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Review: Brad’s Status – “Stylistically daring”

Being released after the Christmas holidays, in the middle of awards season but without the same buzz of all those nominated films won’t help Brad’s Status find an audience. The film’s awkward title probably won’t do it any good either and most importantly – as the Time’s Up movement rightfully captivates the zeitgeist – the story of a privileged straight white American male having a midlife crisis will turn many people off. Yet there is plenty to appreciate in this indie dramedy that’s definitely more drama than comedy and way more than just another Ben Stiller vehicle.

The veteran Hollywood star plays the titular character, a man whose neurotic traits and overall background we’ve seen before in many of his other roles. However, multi-talented writer/director Mike White – a face you’ll recognise from his character actor stints – has crafted a rather introspective piece soaked in his unique kind of sardonic humour. His satire of the “#firstworldproblems” society we live in reaches hilarious peaks here but if you’re expecting the laugh out loud set pieces of Stiller’s other kind of comedies you’ll be disappointed.

Brad runs a small non-profit organization in Sacramento where he lives with his wife Melanie (Jenna Fischer) and their teenage son Troy (Austin Abrams). The film kicks off with an insomniac Brad unable to stop pondering about the state of his life as he looks at the Instagram accounts of old college friends who have seemingly achieved way more success and fulfilment. Craig (Michael Sheen) is a political journalist turned into TV celebrity, Billy (Jemaine Clement) is an entrepreneur who has made so much money he’s already retired in Hawaii, Jason (Luke Wilson) is an affirmed lawyer with his own private jet, whilst Nick (White himself) is a successful Hollywood director who just got gay-married and didn’t even invite Brad.

Brad’s voiceover runs throughout the whole film, providing a constant commentary on his feelings. It’s a narrative device often frowned upon for being overexploited by filmmakers because it doesn’t always serve the storytelling in a constructive way. Here though it becomes the trademark of the film’s narrative as we’re purposely inside Brad’s mind from start to finish. Some viewers may find such stylistic choice a bit too much but its consistent use makes it an integral element of the story without ever turning it into a gimmick. In that respect, Stiller does an egregious job at following up what’s going in Brad’s head with his demeanour and a mask of perplexity and disorientation on his face.

Brad takes his son on a tour of American colleges on the East Coast where the teenager has applied, including his father’s alma mater and bigger ivy leagues ones. Initially, the man seems to be on board with the experience, even feeling like he can project his need for accomplishment on his son’s promising future. However, as some circumstances get him back in touch with those old friends who have left him behind and that he’s become envious of, Brad’s midlife crisis gets deeper and threatens to jeopardise his relationship with Troy.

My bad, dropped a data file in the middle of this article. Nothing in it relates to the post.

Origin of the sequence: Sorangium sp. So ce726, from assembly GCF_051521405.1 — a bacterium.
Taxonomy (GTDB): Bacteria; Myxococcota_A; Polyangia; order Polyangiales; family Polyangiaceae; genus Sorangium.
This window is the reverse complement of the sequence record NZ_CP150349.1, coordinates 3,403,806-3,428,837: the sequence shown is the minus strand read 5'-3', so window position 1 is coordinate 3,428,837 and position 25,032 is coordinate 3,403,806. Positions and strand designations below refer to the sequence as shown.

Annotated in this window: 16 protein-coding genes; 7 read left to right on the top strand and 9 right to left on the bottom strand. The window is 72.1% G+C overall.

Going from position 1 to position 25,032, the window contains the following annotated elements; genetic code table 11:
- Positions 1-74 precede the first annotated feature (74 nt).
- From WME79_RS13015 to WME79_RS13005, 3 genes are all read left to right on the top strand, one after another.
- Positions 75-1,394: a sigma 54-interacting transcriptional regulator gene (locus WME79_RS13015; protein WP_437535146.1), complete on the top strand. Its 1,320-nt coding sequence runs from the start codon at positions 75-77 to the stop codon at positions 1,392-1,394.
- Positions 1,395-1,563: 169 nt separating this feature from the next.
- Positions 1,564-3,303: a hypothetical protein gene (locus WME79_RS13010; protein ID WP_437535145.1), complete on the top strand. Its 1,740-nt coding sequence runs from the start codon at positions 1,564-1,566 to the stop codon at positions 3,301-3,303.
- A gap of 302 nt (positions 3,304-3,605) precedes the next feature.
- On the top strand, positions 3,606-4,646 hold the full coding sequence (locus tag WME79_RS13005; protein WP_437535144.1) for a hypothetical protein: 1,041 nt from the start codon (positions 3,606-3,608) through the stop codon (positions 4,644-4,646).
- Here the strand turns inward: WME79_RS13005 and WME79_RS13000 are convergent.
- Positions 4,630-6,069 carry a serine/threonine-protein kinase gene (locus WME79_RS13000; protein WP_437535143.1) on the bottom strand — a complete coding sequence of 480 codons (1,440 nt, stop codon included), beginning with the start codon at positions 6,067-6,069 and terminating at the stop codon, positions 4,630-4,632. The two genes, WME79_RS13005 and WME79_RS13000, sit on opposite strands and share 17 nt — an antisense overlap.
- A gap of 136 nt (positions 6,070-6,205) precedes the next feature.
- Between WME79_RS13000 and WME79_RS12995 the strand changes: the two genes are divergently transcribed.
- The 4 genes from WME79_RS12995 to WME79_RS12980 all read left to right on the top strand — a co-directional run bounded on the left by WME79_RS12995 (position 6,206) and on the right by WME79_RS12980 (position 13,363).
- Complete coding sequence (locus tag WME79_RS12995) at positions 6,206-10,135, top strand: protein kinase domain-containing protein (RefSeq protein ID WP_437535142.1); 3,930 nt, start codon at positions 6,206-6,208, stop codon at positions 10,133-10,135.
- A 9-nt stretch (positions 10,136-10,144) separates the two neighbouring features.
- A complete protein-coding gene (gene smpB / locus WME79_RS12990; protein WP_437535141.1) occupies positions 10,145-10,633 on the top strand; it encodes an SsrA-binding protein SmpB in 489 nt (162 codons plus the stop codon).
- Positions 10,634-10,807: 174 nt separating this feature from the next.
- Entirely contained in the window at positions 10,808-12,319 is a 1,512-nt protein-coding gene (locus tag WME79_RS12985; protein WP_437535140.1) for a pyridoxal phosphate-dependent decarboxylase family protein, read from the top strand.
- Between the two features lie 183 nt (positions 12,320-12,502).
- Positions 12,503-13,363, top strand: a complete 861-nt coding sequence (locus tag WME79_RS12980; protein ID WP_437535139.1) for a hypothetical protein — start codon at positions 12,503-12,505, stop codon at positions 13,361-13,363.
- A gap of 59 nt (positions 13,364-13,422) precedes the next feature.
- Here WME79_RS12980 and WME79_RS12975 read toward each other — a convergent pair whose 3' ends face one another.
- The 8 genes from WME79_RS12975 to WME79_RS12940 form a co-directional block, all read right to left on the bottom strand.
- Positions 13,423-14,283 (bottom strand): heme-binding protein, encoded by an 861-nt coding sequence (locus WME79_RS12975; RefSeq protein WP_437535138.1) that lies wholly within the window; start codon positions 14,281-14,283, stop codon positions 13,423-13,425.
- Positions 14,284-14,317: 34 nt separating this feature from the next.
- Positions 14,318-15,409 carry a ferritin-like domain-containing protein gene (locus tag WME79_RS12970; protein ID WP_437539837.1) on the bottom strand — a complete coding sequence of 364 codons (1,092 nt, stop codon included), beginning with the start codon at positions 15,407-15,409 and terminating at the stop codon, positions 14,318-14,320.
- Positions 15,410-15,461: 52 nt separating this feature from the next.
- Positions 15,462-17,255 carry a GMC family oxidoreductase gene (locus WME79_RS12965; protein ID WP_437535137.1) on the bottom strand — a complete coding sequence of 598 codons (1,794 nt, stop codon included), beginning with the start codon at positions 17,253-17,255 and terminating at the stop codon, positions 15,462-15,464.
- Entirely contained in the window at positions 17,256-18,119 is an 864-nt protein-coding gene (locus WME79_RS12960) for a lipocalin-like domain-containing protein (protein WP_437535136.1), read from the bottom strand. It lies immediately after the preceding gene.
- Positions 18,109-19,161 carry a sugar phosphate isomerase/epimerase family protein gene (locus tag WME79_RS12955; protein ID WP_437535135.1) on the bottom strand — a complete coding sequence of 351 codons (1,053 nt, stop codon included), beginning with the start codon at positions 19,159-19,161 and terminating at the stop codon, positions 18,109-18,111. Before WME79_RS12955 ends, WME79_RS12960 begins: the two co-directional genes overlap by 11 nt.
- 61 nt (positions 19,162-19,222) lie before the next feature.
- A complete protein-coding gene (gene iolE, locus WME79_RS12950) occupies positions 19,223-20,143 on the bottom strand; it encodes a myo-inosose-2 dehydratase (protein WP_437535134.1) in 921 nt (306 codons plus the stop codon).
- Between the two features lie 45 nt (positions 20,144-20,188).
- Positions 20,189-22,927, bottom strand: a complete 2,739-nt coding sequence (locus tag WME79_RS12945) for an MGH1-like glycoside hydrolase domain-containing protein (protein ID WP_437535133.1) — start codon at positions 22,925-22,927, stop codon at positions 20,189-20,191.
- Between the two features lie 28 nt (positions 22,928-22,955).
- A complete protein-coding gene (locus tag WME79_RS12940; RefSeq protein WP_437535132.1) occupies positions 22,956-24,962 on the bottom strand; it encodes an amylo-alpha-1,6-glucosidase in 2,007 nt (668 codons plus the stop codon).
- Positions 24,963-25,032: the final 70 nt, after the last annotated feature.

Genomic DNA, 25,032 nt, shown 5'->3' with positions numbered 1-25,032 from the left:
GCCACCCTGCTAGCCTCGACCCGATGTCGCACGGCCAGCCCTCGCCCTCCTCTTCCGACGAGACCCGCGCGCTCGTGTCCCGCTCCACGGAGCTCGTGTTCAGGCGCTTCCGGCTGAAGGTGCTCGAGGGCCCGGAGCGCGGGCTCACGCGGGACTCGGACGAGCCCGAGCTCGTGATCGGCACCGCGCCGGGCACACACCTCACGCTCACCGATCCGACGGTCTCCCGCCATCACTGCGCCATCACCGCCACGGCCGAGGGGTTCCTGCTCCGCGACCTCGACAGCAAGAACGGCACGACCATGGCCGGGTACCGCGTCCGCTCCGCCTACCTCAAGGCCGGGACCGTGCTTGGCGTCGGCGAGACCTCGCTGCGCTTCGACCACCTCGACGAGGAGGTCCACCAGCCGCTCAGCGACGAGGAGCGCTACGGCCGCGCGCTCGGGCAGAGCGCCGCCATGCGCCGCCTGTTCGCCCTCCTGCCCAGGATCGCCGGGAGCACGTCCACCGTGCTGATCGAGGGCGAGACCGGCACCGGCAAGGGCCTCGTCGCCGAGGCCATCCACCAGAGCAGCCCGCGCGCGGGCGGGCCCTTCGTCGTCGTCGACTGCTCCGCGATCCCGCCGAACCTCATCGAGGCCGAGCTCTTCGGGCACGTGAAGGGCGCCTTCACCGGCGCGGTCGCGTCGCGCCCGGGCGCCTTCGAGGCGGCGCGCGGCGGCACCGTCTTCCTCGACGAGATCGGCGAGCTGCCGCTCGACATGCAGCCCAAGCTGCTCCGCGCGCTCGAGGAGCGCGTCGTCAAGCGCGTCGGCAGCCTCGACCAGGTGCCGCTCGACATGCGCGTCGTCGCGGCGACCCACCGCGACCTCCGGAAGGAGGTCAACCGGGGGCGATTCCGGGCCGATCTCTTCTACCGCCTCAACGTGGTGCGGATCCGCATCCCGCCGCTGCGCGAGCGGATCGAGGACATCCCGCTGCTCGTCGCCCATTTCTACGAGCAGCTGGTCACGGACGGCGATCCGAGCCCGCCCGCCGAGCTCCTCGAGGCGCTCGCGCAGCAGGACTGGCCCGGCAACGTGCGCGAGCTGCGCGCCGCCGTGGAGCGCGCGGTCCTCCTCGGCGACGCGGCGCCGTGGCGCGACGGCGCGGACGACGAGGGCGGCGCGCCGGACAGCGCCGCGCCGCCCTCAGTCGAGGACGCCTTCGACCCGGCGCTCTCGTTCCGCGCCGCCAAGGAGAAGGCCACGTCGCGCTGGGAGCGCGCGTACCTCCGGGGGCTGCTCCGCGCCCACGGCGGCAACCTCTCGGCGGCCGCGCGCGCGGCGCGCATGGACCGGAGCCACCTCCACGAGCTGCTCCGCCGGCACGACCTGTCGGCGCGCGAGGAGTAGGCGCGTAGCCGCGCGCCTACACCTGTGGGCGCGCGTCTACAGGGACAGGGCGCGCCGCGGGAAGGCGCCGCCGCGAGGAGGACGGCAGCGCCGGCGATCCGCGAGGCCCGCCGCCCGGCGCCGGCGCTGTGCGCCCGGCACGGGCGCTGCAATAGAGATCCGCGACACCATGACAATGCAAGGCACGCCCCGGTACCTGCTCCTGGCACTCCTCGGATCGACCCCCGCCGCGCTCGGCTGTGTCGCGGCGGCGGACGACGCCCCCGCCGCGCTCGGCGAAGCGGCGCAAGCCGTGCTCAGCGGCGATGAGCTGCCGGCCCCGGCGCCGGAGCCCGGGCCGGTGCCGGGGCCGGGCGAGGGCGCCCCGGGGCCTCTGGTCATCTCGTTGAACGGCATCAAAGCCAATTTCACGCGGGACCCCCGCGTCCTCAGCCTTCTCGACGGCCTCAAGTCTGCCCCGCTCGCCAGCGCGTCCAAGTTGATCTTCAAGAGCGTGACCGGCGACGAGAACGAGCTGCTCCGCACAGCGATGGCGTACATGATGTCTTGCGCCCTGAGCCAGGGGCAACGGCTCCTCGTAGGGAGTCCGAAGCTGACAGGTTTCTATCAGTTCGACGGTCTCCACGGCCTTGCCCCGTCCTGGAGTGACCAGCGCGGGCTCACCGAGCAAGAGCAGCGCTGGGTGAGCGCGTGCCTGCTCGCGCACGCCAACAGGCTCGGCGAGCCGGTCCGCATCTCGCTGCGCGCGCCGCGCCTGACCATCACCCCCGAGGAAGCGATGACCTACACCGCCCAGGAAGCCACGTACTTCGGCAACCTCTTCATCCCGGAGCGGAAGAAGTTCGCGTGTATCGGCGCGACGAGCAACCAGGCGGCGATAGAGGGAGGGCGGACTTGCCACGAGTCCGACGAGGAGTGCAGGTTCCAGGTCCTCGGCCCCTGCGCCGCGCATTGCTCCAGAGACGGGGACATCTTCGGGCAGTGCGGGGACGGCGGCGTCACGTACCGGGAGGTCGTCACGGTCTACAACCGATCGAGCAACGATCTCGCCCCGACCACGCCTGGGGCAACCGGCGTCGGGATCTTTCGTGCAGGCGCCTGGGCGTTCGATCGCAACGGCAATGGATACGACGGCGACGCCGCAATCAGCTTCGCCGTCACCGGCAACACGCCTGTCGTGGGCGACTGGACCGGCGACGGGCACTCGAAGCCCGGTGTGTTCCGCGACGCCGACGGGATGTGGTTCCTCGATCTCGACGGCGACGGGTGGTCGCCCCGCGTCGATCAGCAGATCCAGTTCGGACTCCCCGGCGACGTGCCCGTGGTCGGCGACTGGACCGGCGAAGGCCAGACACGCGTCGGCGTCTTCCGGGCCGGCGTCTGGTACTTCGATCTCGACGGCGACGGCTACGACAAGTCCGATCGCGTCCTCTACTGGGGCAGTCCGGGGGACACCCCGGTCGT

An existentialist dramedy that’s equally entertaining and thought-provoking, Brad’s Status marks White’s second theatrical feature as a director after 2007’s Year of the Dog and cements his ability to observe the human condition with the perfect balance of smart humour and poignancy. It’s something showcased in the various indie films that made his screenwriting career (The Good Girl, School of Rock, Nacho Libre), as well as the short-lived and criminally overlooked HBO dramedy Enlightened, which he co-created with star Laura Dern.

Since the show’s cancellation in 2013 White has continued to explore similar themes in his feature film scripts like last year’s Beatriz at Dinner. He is one of those underrated filmmaking voices we need to hear more from. Brad’s Status may be a tough sell in a moment when the attention has rightfully shifted to the female perspective but it’s stylistically daring and worth seeing even more so, for this reason.

After all, the issues tackled by the story transcend gender and genuinely reflect our voyeuristic obsession with comparing ourselves to others and our inability to ever feel satisfied. Such social commentary is fertile territory to hopefully stimulate discussion and confrontation for viewers who are open to listening and the cast’s brilliance makes it all the more authentic. Ben Stiller probably offers a career-best performance with a nuanced and understated approach to his tormented protagonist. Austin Abrams, who showed promise in Paper Towns, confirms he’s a young talent to watch and Michael Sheen, as usual, owns every scene he appears in, no matter how brief.

Brad’s Status is in UK cinemas now.

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